She moved to Cornwall to take over the running of the little chapel and she planned to maintain a chapel in her newly acquired property. It did not quite go according to plan though as Pamela, in many letters to the Bishop of Plymouth, demonstrated. He in turn found her a veritable pain in the neck.
It was an amazing experience , however, visiting places which appeared in her letters, such as Mullion and Cadgwith Cove, trying to piece together the jigsaw about Pamela’s later life.
She left the Lizard in 1939, possibly staying a few years in Exeter before making her way to Bude in 1942 where she lived a very quiet life as by this time, she was unwell. There is still no reason yet discovered for her move to Bude, so the jigsaw, despite having more pieces, remains incomplete.
What lured me to pursue the life themes of Miss Smith?
“Although Pamela had enjoyed a fascinating life mixing with actors from the Lyceum Theatre, plus many characters from exotic bohemian London where she became a storyteller of Jamaican folk tales, I was more interested in what encouraged this woman who had been a member of the mystical Hermetic Order of the Golden Dawn and the creator of the tarot deck, to eschew all that to pursue her reception into the Catholic Church.
What made her have this massive, total life change which involved her converting to and being received into the Catholic Church in 1911 and moving to Cornwall at the end of the War in 1918 on a mission to evangelise the area? What made her turn her back on her social life, her friends and her artistic endeavours to pursue a Catholic mission? Lily Yeats, sister of the poet, had already complained that Pamela had become a boring convert mixing with dull people. She did try selling her “little paintings” but if you have seen them, they are not exactly tourist-fodder.
Most people remember Pamela for her single act of creating the Rider Waite Smith tarot deck yet much of her life was spent devoted to the church. Very little was known about her later life and many myths prevailed. These are tackled in the book such as her alleged by-racial origins and her alleged lesbianism and synaesthesia.
What was of particular interest to me was that despite living in the wonderful county of Cornwall, Pamela rarely mentioned in her correspondence the sea, the air or the light; indeed what she did mention was a shortage of tourists to buy her artwork and to visit the chapel to leave some money in the collecting boxes to help maintain it during the winter. As Tony Edwards explained: times were hard. Pamela lived through the depression and two World Wars.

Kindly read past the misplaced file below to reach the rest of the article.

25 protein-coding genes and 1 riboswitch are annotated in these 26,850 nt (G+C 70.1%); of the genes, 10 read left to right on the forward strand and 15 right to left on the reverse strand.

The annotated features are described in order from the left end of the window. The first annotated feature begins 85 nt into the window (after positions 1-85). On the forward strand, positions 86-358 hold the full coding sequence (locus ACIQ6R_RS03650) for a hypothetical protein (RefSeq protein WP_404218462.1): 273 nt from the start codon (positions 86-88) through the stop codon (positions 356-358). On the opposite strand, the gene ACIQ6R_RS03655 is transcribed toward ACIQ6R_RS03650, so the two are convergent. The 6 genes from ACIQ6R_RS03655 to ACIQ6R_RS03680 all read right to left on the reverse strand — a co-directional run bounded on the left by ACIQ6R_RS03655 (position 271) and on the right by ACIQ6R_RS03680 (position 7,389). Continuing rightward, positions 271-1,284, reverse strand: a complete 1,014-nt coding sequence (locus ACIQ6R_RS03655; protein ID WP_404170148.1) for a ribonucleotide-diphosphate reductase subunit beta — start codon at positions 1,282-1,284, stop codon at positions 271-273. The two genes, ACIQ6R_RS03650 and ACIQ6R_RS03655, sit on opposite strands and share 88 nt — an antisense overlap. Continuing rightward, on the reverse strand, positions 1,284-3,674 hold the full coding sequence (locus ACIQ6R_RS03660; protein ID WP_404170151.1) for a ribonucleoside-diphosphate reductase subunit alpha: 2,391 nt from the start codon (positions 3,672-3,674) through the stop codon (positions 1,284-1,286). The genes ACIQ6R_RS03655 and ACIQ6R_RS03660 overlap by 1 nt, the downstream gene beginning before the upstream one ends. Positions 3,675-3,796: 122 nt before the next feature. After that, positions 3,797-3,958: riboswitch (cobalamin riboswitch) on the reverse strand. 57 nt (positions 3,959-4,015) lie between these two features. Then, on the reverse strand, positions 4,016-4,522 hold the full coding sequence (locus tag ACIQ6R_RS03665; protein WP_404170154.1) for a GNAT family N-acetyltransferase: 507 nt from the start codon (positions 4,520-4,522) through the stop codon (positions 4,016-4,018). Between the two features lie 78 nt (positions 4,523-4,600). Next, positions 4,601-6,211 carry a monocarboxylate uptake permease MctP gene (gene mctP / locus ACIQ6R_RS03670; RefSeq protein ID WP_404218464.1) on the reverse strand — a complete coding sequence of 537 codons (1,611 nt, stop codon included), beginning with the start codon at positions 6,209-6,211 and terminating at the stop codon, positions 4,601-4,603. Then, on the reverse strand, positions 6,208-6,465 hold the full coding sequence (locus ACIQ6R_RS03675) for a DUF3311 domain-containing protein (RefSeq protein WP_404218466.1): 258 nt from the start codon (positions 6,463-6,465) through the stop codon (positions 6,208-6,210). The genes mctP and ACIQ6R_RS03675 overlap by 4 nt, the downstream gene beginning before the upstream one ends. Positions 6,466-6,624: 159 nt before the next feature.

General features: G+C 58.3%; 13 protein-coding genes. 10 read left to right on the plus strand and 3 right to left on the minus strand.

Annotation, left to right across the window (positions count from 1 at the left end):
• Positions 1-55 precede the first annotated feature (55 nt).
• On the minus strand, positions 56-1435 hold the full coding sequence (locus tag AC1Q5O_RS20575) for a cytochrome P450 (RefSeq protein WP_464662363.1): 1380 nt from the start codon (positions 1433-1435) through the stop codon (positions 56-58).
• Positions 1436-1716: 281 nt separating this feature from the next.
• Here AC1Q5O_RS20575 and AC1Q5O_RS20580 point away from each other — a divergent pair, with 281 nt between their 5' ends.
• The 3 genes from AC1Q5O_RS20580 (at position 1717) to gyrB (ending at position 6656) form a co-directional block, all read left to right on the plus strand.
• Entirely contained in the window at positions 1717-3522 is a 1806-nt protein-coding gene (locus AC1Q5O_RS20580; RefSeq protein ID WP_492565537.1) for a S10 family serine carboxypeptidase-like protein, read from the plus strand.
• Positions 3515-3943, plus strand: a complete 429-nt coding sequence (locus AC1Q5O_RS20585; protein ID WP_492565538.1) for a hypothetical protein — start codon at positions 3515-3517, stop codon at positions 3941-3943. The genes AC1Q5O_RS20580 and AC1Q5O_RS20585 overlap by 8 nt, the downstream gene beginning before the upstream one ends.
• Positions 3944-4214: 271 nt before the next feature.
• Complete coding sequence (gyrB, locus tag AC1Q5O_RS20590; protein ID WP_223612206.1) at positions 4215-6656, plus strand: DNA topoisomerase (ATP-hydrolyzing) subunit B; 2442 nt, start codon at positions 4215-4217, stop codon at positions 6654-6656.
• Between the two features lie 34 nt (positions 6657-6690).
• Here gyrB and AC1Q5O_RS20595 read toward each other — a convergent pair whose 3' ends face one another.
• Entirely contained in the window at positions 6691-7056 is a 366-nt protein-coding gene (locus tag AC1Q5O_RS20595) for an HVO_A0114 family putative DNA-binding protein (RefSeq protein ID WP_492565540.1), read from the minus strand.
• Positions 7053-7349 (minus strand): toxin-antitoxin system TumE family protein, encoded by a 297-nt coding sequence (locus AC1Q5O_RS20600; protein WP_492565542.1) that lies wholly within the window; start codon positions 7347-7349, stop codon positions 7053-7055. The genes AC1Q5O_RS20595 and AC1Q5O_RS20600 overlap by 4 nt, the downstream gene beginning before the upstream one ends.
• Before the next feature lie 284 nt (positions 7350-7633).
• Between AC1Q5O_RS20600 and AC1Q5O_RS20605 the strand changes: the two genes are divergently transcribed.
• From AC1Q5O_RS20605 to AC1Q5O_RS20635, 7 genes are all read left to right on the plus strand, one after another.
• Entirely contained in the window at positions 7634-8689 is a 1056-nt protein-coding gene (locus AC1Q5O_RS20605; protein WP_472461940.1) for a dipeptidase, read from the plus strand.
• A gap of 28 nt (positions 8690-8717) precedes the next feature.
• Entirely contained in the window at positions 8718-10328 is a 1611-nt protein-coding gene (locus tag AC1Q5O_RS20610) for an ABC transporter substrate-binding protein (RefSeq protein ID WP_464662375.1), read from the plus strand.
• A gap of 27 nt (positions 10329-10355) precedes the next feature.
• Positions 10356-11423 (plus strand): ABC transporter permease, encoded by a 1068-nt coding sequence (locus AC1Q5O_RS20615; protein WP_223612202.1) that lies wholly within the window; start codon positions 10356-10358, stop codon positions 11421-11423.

People travel far and wide to find out more about Pamela, especially where she is buried. She rests in the churchyard of Saint Michael’s Church in Bude, although the exact location is not known. I have spoken with people from America, Canada and Australia, intrigued about Pamela’s burial place. That said, her life is rather more interesting than her death.
We know she had a so-called pauper’s burial and moves are afoot to place a plaque somewhere in Bude, perhaps at the Heritage Centre, to commemorate Pamela‘s time in the town for the many visitors who seek out her final resting place. While in Bude, Pamela lived at the flat in what is now the Bencoolen Inn, a place in which she died.
My book contains unique, never previously published correspondence from Pamela to the Bishop of Plymouth and also interview material with the late Tony Edwards from Bude, who was Pamela’s errand boy when she first moved to the town.I have researched other aspects of her life which provide social context. Many of her aficionados ave kindly contacted me to praise the level of research in the book (warm glow time).
Along with contextual information about Pamela’s life the book has added extra pieces to the life jigsaw of this enigmatic woman who has intrigued and beguiled so many.
The book is available from bookshops, from Amazon and direct from Fonthill Media.